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Media and news

Newspapers are the current topic of interest on many blogs/news sites. Seattle PI announces it will stop publishing a paper-version, to focus on online resources (which it states will be more than only an online newspaper but will serve as a community platform). Then, the State of Newsmedia provides the happily bleak outlook: “Journalism, deluded by its profitability and fearful of technology, let others outside the industry steal chance after chance online. By 2008, the industry had finally begun to get serious. Now the global recession has made that harder” (for more, but equally depressing info, read their 700 page report).

Steven Johnson states that the financial crisis has taken what should have been a ten-year evolutionary process and reduced it to a one to two year process. Traditional news can’t make the adjustment.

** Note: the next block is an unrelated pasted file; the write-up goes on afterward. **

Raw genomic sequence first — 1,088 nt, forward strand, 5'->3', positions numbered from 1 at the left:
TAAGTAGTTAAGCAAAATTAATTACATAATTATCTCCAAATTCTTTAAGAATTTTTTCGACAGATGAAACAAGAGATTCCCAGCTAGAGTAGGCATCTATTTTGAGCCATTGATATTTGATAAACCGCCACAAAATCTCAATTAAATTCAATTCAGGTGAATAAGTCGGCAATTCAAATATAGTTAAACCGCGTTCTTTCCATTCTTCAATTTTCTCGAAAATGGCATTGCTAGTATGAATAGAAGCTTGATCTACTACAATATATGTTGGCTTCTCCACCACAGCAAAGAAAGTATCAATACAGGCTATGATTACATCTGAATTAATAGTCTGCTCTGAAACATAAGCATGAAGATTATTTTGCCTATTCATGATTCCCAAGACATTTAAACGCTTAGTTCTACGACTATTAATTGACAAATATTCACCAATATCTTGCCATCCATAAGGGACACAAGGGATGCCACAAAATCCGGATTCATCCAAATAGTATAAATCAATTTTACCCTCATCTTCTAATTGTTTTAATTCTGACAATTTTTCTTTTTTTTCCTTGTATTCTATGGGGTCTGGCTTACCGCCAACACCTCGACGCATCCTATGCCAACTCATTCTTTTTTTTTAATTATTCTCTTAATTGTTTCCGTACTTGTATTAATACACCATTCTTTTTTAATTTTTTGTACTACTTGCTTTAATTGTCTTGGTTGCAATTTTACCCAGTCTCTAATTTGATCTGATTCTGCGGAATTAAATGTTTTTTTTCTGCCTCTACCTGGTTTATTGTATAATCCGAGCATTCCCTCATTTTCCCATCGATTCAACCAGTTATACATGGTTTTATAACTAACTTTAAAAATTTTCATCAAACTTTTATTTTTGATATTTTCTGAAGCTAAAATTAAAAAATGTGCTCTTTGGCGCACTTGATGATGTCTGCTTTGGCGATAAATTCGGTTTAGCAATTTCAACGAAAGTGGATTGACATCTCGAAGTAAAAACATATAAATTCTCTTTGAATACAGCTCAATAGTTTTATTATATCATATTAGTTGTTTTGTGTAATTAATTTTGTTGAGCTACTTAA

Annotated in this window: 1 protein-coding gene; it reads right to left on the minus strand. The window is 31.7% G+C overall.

Clay Shirky offers his views: “Revolutions create a curious inversion of perception. In ordinary times, people who do no more than describe the world around them are seen as pragmatists, while those who imagine fabulous alternative futures are viewed as radicals.” On a side note, this article has been referenced by many blogs. I have yet to encounter one strong critique.

If journalism is important, but newspapers aren’t, why aren’t these so-called new journalists critiquing Shirky’s article? At best, it’s being referenced by people who agree with Shirky and ignored by those who don’t. Zero critical dialogue doesn’t hold much promise for “new journalism” as a valuable counter-balance to existing power holders in society. Even the typically cranky are swooning over the article.